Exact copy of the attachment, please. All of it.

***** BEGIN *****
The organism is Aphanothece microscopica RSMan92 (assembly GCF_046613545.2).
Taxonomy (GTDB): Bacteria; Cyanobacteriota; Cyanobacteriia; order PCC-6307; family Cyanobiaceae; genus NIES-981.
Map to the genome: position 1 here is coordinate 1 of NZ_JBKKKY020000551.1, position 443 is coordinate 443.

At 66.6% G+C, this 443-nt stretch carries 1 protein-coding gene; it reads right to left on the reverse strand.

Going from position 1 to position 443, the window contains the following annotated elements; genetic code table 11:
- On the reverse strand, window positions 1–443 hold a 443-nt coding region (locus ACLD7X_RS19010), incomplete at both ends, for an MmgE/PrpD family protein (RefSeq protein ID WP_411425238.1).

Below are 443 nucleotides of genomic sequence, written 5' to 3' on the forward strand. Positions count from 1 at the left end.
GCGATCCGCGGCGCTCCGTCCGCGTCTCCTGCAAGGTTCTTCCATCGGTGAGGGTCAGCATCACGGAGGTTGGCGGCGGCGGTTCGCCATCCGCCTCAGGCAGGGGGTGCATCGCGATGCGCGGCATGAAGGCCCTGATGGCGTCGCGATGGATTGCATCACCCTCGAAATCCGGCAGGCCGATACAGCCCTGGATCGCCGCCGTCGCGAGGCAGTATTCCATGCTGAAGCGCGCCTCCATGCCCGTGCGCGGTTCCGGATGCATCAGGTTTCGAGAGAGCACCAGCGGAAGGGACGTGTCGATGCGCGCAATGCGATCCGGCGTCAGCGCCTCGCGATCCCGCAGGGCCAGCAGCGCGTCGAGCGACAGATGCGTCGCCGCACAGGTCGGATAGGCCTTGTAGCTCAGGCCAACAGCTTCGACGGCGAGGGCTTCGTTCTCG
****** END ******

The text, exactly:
The organism is Aphanothece microscopica RSMan92 (assembly GCF_046613545.2).
Taxonomy (GTDB): Bacteria; Cyanobacteriota; Cyanobacteriia; order PCC-6307; family Cyanobiaceae; genus NIES-981.
Map to the genome: position 1 here is coordinate 1 of NZ_JBKKKY020000551.1, position 443 is coordinate 443.

At 66.6% G+C, this 443-nt stretch carries 1 protein-coding gene; it reads right to left on the reverse strand.

Going from position 1 to position 443, the window contains the following annotated elements; genetic code table 11:
- On the reverse strand, window positions 1–443 hold a 443-nt coding region (locus ACLD7X_RS19010), incomplete at both ends, for an MmgE/PrpD family protein (RefSeq protein ID WP_411425238.1).

Below are 443 nucleotides of genomic sequence, written 5' to 3' on the forward strand. Positions count from 1 at the left end.
GCGATCCGCGGCGCTCCGTCCGCGTCTCCTGCAAGGTTCTTCCATCGGTGAGGGTCAGCATCACGGAGGTTGGCGGCGGCGGTTCGCCATCCGCCTCAGGCAGGGGGTGCATCGCGATGCGCGGCATGAAGGCCCTGATGGCGTCGCGATGGATTGCATCACCCTCGAAATCCGGCAGGCCGATACAGCCCTGGATCGCCGCCGTCGCGAGGCAGTATTCCATGCTGAAGCGCGCCTCCATGCCCGTGCGCGGTTCCGGATGCATCAGGTTTCGAGAGAGCACCAGCGGAAGGGACGTGTCGATGCGCGCAATGCGATCCGGCGTCAGCGCCTCGCGATCCCGCAGGGCCAGCAGCGCGTCGAGCGACAGATGCGTCGCCGCACAGGTCGGATAGGCCTTGTAGCTCAGGCCAACAGCTTCGACGGCGAGGGCTTCGTTCTCG